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Report - Royal Enfield/Westwood Quarry 23/03/08

Discussion in 'Underground Sites' started by Rookinella, Mar 25, 2008.

  1. Rookinella

    Rookinella I should have danced all night
    28DL Full Member

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    Visited with Rigsby and Root.

    This was my second visit to Westwood but I needed to get back to see the rest of the old workings and to see the place lit up coz I didn't realise the electricity was on:p It's a great place with a fantastic old office and loads of old car parts to look at. It was a nice site to end the day on but we were knackered after we'd done 4 sites in 12 hours.

    Here's a bit of history from Mr. Higgypop at Nettleden:

    Westwood Quarry is situated 6 miles South East of Bath, it is a fairly large quarry which originally started as two quarry, one known as The Tump. After quarrying stopped a large part of the quarry was cleared out by the Agaric Mushroom Company who used the quarry as an underground mushroom farm cleared large part of the quarry for the purpose of growing mushrooms.

    During the Second World War roughly half of the mushroom farm area was used by Royal Enfield. It was turned in to an underground factory making anti-air craft predictors. After the War, Royal Enfield remained at the site and used as a workshop for their bikes up until 1970. The workshop was then taken over by two ex-Enfield employees who ran a servicing and repair workshop from the quarry for another 20 years.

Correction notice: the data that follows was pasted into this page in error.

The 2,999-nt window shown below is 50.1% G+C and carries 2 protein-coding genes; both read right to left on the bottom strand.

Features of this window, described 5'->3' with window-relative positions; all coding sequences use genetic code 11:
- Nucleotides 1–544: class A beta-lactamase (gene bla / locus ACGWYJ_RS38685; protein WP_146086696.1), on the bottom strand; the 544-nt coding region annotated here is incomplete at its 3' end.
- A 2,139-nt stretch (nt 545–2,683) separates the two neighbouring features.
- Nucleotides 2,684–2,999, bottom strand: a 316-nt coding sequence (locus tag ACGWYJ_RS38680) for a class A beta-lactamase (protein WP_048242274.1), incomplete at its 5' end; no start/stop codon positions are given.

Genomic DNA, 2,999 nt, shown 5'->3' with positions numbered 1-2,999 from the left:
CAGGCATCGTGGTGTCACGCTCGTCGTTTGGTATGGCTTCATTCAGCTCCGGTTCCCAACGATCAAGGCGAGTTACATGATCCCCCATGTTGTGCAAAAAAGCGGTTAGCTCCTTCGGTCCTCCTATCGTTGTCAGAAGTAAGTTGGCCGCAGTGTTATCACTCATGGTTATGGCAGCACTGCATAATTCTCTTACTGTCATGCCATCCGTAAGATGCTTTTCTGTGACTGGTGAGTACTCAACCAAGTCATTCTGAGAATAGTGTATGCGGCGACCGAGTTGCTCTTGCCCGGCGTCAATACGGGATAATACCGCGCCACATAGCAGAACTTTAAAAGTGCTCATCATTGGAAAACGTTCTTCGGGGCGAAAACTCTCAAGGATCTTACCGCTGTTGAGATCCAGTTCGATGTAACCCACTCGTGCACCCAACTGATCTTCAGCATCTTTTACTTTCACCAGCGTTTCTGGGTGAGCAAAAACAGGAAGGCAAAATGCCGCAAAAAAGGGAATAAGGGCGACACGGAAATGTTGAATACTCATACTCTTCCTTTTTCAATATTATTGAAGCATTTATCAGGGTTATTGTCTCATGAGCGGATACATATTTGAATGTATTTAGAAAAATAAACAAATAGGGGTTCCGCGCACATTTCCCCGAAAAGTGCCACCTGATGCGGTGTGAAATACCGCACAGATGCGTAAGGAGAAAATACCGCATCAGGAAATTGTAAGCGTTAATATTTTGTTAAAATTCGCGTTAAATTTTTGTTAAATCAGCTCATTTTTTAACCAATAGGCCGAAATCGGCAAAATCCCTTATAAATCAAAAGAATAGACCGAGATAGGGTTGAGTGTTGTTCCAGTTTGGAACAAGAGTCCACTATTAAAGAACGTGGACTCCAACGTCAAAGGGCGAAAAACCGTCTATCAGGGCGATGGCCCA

In a totally separate and isolated area of the quarry, accessible via only one entrance from the main drift, an area of the quarry was put aside for one very important reason. Following the London Blitz, the contents of all the London Museums and Galleries were moved to safe hideaways deep underground or in remote rural areas. The 20,000 sq feet area of Westwood Quarry was converted into an immensly secure underground vault for the treasures of the British Museum, the Victoria & Albert Museum and priceless artefacts from many private collections including the crown jewels, in fact Queen Mary came to visit the quarry in 1943.


    So here's some pics:)

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